Author Interview: Elizabeth Atkinson

I had the pleasure of meeting middle grade author Elizabeth Atkinson at the Library United Conference and she graciously agreed to be interviewed for the blog.  Here are her thoughts on the struggles of growing up, the challenges that today’s tweens face, and her favorite snack:  popcorn.

At the beginning of “I, Emma Freke” the main character is very insecure about her appearance (especially her height and her bright red hair).  I think tweens will relate to Emma’s awkward “growing pains.”  As a tween, did you have any physical features or personality traits that made you feel like you stuck out like a sore thumb?  If so, how did you overcome these insecurities?

I did! I was very small – and for many years, I was shortest in my class.  (I figured that felt pretty similar to being the tallest in a class, how I related so easily to Emma.)  I was also quite shy, a bit plump, and blushed easily, which other kids (and some clueless adults!) always teased me about… making the blushing worse.  It’s not easy, but the only way to overcome insecurities is to focus on your strengths and your assets.  Get out there and participate in life and be successful at something so you’ll feel really good about your whole unique self!  Eventually, you’ll outgrow those superficial worries.  And you may even discover some special people actually cherish your little quirks and vulnerabilities.

 

During your MLA conference workshop, “Empowering Tweens though Story” the group discussed the challenges that tween girls are facing in today’s world.  What are some examples of challenges that are new for this young generation?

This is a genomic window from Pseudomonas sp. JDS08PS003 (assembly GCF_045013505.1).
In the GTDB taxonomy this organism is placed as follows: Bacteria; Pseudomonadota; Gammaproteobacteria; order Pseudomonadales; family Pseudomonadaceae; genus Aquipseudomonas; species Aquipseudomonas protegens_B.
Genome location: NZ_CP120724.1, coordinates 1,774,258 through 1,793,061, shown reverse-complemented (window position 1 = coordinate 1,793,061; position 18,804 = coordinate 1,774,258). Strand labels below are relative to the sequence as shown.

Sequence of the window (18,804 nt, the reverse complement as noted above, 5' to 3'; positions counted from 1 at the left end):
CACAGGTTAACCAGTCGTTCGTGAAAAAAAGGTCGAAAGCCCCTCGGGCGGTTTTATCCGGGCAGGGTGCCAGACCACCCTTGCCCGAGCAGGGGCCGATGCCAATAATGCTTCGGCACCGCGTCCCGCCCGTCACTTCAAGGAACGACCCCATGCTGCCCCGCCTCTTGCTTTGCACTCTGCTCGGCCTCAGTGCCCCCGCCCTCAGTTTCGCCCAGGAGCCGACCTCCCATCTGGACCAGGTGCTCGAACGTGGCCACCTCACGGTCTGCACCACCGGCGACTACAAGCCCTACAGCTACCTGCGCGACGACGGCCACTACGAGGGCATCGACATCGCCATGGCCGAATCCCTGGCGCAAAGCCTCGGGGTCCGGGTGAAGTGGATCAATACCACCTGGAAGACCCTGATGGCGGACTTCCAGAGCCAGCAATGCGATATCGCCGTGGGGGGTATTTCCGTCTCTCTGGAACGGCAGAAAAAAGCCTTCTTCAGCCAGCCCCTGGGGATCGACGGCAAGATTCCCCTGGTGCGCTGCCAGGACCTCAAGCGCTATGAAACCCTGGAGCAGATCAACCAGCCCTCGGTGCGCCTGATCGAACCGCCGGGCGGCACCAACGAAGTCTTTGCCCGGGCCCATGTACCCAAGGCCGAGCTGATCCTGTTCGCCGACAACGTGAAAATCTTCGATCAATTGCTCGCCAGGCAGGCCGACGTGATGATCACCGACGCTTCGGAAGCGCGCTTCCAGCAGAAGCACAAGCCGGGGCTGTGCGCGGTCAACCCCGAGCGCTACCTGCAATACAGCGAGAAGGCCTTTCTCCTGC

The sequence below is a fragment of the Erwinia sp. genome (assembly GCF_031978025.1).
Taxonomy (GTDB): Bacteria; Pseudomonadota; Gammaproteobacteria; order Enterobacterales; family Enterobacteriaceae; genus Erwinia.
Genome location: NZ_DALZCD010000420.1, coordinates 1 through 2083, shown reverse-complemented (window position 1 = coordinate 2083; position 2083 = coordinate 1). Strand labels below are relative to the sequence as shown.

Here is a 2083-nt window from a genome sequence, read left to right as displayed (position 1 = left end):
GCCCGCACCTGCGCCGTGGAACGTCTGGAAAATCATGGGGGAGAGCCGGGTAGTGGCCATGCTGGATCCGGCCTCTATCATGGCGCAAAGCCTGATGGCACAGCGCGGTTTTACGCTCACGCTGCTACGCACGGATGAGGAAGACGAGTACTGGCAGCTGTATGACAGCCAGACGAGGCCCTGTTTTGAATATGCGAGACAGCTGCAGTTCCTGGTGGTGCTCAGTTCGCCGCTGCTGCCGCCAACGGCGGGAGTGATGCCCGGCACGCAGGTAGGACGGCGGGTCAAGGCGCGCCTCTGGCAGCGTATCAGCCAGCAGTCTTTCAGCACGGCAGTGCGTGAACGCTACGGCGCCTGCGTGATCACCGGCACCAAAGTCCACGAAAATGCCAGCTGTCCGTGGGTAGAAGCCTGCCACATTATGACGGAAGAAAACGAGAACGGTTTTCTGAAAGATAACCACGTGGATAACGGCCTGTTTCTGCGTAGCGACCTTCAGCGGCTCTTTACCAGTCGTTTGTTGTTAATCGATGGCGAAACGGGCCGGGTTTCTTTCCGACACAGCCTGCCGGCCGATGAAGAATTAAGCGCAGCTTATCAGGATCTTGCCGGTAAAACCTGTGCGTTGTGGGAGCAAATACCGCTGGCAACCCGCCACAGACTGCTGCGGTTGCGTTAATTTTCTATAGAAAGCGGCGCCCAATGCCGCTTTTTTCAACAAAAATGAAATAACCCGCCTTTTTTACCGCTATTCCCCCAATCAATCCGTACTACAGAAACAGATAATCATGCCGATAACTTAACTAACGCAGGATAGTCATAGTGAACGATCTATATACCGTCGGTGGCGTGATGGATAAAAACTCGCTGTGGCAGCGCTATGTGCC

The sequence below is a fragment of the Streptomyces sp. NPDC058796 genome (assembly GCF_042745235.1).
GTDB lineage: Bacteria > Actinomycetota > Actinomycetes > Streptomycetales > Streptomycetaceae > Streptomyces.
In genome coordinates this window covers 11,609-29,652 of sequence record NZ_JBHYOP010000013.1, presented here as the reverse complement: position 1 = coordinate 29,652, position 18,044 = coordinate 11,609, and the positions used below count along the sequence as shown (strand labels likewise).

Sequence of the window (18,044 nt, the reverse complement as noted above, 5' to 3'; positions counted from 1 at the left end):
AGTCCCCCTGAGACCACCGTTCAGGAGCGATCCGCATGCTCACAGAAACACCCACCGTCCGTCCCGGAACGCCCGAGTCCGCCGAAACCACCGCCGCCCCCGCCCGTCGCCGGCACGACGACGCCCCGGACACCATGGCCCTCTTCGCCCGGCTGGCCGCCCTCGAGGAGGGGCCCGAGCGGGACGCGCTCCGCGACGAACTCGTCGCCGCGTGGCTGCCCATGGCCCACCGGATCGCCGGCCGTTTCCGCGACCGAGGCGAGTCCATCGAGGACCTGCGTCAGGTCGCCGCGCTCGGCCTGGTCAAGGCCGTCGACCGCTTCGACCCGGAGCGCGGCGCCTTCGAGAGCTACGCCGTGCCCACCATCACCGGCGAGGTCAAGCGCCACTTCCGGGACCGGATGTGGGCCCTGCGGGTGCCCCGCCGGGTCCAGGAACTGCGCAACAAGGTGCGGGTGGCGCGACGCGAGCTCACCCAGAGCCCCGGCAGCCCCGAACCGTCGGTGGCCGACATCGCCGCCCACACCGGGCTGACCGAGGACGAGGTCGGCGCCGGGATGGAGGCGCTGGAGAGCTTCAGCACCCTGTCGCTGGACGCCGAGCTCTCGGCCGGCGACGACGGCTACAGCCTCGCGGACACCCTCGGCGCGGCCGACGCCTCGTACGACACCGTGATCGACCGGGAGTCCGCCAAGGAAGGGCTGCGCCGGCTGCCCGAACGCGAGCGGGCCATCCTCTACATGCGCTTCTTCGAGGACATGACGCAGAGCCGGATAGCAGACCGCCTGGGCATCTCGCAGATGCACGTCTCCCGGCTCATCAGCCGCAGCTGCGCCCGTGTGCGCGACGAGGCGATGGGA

I think the intense social scrutiny has to be the hardest.  Kids seem quite pre-occupied with judging their physical selves and each other at school and through social media sites.  Consumerism – clothes, cars, homes, technological gadgets, accessories, etc – holds such a high, distorted value these days. There are so many other issues affecting tweens and teens today, such as, rampant bullying, dating and sexuality, diverse family dynamics, intense competition, too much homework, too much structure, over-scheduling, inept parenting…. no wonder so many kids are struggling with self esteem and identity issues.

 

How do you think the ubiquitous nature of the Internet (social networking in particular) influences tween girls?

Oh my, this is a huge question 🙂  but, generally speaking, I feel it’s a very unfortunate cultural development for tweens and teens.  Luckily, my daughter was almost in college when MySpace and Facebook appeared.  If I were a parent of a middle school girl now, I wouldn’t allow her to participate or it would be very limited participation (family and maybe a few close friends).  In a nutshell, these sites grossly magnify one’s insecurities… even adults have difficulty coping with online social media pressures, so how can children be expected to cope in a healthy way?  (Plus they encourage such narcissism among already overly-popular, narcissistic individuals… do these people really need their own online platform to brag more??)  But unfortunately for children, these sites are here to stay.  So I hope schools will begin to deal in health classes with the effects/consequences and myths created by social media.

 

Having recently discovered my favorite snack to eat when I curl up with a good book, I like to ask people: do you have any favorite reading (or writing) snacks?

Popcorn!  I’ve discovered this delicious organic popcorn called Quinn.  I’ve been telling everyone I know about it:  http://www.quinnpopcorn.com

 

What is your next project?

I recently finished my new tween novel with the “working title,” Mountains of Sugar, which is told in two very different voices of two best friends…. I’m so excited about it and really hope it will be out next year!  I, Emma Freke came out in paperback this year and is available electronically too. You can follow my news, blog, and schedule of school visits on my website: www.elizabethatkinson.com Thanks for the great questions, Abby!

 

Thank you, Elizabeth!  I can’t wait to read Mountains of Sugar when it comes out 🙂

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